A better understanding of the features and advantages of the present invention will be obtained by reference to the following detailed description of the invention and the accompanying drawings which set forth an illustrative embodiment in which the principles of the invention are utilized.

BRIEF DESCRIPTION OF THE DRAWINGS

FIG. 1 is a top plan view of a NAND memory string.

FIG. 2 is an equivalent circuit diagram of the NAND memory string of FIG. 1.

FIG. 3 is a block diagram illustrating a portion of a NAND flash memory array.

FIG. 4 is a block diagram of a non-volatile memory system.

FIG. 5 is a block diagram showing one embodiment of the sense block of FIG. 4.

FIG. 6 is a schematic diagram showing one embodiment of a sense module.

FIG. 7 is cross-sectional view of the memory array of FIG. 3 taken across section 7-7 illustrating a conventional bit line arrangement.

FIGS. 8A-8E are cross-sectional views of a portion of a memory array illustrating the formation of an alternative bit line arrangement on top of the memory array.

FIGS. 9A-9E are cross-sectional views of a portion of a memory array illustrating the formation of another alternative bit line arrangement on top of the memory array.

FIG. 10 is top plan view illustrating the alternative bit line arrangement of FIGS. 9A-9E.

FIG. 11 is a top plan view illustrating an alternative bit line structure.

DETAILED DESCRIPTION

The present disclosure relates to a non-volatile memory structure having bit lines formed in multiple metal layers over the memory structure. In one embodiment, bit lines are formed at lower densities by alternating adjacent bit lines in different metal layers thereby reducing cross talk between the bit lines. In another embodiment, the bit lines are again alternated between the different metal layers, but shields are provided between each of the bit lines on each metal layer.

An exemplary memory system suitable for incorporating the bit line structures disclosed herein uses the NAND flash memory structure, which includes arranging multiple transistors in series between two select gates. The transistors in series and the select gates are considered a NAND string. For example, FIG. 1 is a top view showing one NAND string 150, and FIG. 2 is an equivalent circuit thereof.

The NAND string 150 depicted in FIGS. 1 and 2 includes four transistors, 100, 102, 104 and 106, arranged in series between a bit select gate 120 and a source select gate 122. Bit select gate 120 gates the connection of the NAND string 150 to bit line 126, and a source select gate 122 gates the connection of the NAND string to source line 128. Bit select gate 120 is connected to select line SGD and is controlled by applying the appropriate voltages to control gate 120CG. Source select gate 122 is connected to select line SGS and is controlled by applying the appropriate voltages to control gate 122CG.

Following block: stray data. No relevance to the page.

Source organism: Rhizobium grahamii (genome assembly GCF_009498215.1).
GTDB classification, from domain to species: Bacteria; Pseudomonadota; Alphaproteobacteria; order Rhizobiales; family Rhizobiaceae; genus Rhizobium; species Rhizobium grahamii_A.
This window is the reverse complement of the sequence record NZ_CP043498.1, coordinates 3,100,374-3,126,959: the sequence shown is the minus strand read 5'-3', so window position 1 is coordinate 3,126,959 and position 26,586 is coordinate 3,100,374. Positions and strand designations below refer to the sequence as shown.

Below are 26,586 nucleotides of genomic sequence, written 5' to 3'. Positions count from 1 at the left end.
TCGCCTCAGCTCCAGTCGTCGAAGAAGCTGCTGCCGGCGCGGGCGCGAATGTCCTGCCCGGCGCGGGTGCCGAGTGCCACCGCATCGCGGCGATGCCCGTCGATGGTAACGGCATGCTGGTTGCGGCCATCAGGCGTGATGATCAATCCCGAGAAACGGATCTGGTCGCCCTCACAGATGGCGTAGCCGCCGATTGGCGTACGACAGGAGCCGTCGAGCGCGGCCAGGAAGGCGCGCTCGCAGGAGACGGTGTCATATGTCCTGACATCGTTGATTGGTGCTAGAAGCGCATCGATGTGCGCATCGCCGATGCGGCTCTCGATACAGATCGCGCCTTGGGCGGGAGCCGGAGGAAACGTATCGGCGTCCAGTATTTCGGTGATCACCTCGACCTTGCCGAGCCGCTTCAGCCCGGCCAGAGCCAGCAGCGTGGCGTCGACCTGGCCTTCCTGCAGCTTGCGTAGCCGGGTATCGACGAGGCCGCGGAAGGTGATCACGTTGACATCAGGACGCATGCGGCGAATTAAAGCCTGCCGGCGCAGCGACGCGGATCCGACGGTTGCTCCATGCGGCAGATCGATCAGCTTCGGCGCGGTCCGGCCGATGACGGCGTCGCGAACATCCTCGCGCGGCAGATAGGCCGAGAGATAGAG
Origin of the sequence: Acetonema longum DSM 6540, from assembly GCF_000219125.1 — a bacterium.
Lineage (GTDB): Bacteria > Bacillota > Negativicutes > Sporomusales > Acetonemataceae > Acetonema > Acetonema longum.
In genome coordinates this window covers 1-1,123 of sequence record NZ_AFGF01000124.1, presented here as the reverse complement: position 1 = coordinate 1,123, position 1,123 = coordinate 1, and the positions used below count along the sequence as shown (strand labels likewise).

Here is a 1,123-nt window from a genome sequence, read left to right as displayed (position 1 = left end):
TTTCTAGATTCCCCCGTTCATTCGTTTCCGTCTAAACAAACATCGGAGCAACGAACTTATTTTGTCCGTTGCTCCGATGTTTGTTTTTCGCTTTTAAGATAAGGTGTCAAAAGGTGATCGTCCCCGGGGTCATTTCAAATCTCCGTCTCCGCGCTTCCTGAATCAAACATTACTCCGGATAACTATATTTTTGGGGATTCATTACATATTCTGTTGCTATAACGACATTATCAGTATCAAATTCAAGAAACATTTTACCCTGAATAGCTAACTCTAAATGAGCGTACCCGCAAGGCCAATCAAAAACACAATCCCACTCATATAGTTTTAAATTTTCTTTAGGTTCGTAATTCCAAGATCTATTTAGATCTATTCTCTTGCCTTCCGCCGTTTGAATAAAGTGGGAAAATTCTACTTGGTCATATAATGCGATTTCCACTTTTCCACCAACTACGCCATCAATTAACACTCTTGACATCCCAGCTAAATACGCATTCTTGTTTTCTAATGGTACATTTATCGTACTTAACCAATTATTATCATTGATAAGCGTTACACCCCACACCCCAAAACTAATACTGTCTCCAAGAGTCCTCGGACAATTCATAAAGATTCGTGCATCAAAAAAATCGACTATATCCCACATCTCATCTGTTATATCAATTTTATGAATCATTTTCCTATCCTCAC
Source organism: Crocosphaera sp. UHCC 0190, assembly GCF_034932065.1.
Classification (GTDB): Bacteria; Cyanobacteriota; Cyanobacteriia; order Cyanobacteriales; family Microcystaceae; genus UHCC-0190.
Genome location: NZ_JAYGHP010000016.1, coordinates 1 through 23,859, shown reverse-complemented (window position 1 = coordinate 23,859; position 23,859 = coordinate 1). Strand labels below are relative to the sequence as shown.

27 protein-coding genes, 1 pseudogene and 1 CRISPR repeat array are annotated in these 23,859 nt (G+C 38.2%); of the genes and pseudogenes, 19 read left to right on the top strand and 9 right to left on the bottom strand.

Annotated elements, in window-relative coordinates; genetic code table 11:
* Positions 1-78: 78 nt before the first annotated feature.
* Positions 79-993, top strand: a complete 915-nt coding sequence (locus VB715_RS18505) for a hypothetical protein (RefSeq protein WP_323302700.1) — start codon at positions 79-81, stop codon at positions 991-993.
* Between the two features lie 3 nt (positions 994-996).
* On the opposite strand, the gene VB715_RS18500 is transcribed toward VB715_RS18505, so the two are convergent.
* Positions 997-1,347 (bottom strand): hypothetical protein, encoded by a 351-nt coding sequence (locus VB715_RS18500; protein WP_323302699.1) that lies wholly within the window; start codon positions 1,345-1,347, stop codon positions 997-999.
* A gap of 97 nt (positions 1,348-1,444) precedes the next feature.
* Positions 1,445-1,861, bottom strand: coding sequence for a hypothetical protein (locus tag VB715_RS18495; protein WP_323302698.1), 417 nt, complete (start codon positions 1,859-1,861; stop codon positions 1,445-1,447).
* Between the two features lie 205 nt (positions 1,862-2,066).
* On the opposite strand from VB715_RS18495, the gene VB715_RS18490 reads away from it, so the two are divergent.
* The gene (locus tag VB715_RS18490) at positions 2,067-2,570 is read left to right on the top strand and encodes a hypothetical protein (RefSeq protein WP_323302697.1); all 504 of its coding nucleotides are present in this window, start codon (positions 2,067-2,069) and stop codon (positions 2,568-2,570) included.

Each of the four transistors 100, 102, 104 and 106 has a control gate and a floating gate. Transistor 100 has control gate 100CG and floating gate 100FG. Transistor 102 includes control gate 102CG and floating gate 102FG. Transistor 104 has control gate 104CG and floating gate 104FG. Transistor 106 includes a control gate 106CG and floating gate 106FG. Control gate 100CG is connected to word line WL3, control gate 102CG is connected to word line WL2, control gate 104CG is connected to word line WL1, and control gate 106CG is connected to word line WL0. In one embodiment, each of transistors 100, 102, 104 and 106 is one memory cell, and thus the illustrated NAND string 150 has four memory cells, although this is provided as an example and is not intended to be limiting. NAND strings could be formed to include a different number of memory cells, such as 8, 16, 32, 64, etc. In other embodiments, the memory cells may include multiple transistors or may be arranged differently than the example depicted in FIGS. 1 and 2.

Each memory cell can store data represented in analog or digital form. When storing one bit of digital data, the possible threshold voltages of the memory cell are divided into two ranges, which are assigned the logical data values “1” and “0.” In one example of a NAND-type flash memory, the threshold voltage is negative after the memory cell is erased, and this state is defined as logic “1.” The threshold voltage is positive after a program operation, and this state is defined as logic “0.” When the threshold voltage is negative and a read is attempted by applying 0 volts to the control gate, the memory cell turns on to indicate logic 1 is stored. When the threshold voltage is positive and a read operation is attempted by applying 0 volts to the control gate, the memory cell does not turn on, which indicates that logic 0 is stored. A memory cell storing one bit of digital data is referred to as a binary memory cell.